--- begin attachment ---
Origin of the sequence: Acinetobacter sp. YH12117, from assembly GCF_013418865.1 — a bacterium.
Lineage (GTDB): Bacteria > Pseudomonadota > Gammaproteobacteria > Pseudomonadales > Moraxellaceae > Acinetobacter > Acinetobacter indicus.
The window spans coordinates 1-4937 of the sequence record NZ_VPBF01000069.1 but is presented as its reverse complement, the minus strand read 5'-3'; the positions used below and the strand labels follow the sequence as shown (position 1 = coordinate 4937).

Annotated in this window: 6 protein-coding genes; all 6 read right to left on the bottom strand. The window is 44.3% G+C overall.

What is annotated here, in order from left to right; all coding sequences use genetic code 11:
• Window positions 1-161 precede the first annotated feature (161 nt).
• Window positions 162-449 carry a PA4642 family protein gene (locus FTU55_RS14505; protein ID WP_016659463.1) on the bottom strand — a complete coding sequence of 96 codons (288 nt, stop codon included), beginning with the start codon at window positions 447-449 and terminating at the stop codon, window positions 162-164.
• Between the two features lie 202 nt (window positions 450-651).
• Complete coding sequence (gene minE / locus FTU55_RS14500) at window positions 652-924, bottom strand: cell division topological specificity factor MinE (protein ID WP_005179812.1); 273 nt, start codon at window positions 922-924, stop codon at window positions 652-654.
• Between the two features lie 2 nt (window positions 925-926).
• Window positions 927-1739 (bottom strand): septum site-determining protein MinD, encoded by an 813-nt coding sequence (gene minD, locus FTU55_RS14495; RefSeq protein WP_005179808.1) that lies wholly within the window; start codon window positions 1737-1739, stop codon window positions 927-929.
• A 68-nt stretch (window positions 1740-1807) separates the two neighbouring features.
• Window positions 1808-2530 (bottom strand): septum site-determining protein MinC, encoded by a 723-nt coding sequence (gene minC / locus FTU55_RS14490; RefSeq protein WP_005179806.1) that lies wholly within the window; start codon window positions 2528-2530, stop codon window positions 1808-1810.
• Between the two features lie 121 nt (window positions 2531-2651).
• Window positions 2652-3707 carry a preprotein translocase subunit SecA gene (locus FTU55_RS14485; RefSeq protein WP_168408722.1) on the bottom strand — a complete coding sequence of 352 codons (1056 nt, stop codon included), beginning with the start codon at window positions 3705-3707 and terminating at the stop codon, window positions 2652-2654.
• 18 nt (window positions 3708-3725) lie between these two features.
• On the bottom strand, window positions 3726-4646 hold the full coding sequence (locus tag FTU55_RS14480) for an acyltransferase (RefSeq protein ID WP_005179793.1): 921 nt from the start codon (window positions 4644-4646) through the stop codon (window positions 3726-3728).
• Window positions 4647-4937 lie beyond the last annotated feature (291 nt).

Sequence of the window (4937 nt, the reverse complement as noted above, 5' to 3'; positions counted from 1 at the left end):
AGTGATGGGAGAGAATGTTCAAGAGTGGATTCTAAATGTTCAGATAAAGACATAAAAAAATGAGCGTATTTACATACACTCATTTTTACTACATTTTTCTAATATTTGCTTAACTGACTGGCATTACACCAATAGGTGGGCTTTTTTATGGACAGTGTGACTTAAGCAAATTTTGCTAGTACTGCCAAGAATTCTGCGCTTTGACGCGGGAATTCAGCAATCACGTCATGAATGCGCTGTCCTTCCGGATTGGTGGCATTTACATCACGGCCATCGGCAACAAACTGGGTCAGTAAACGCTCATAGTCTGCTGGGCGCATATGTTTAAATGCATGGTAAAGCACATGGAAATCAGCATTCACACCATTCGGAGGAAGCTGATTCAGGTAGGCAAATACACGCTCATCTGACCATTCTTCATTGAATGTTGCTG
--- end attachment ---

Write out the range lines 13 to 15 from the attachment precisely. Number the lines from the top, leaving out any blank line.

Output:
• Window positions 1808-2530 (bottom strand): septum site-determining protein MinC, encoded by a 723-nt coding sequence (gene minC / locus FTU55_RS14490; RefSeq protein WP_005179806.1) that lies wholly within the window; start codon window positions 2528-2530, stop codon window positions 1808-1810.
• Between the two features lie 121 nt (window positions 2531-2651).
• Window positions 2652-3707 carry a preprotein translocase subunit SecA gene (locus FTU55_RS14485; RefSeq protein WP_168408722.1) on the bottom strand — a complete coding sequence of 352 codons (1056 nt, stop codon included), beginning with the start codon at window positions 3705-3707 and terminating at the stop codon, window positions 2652-2654.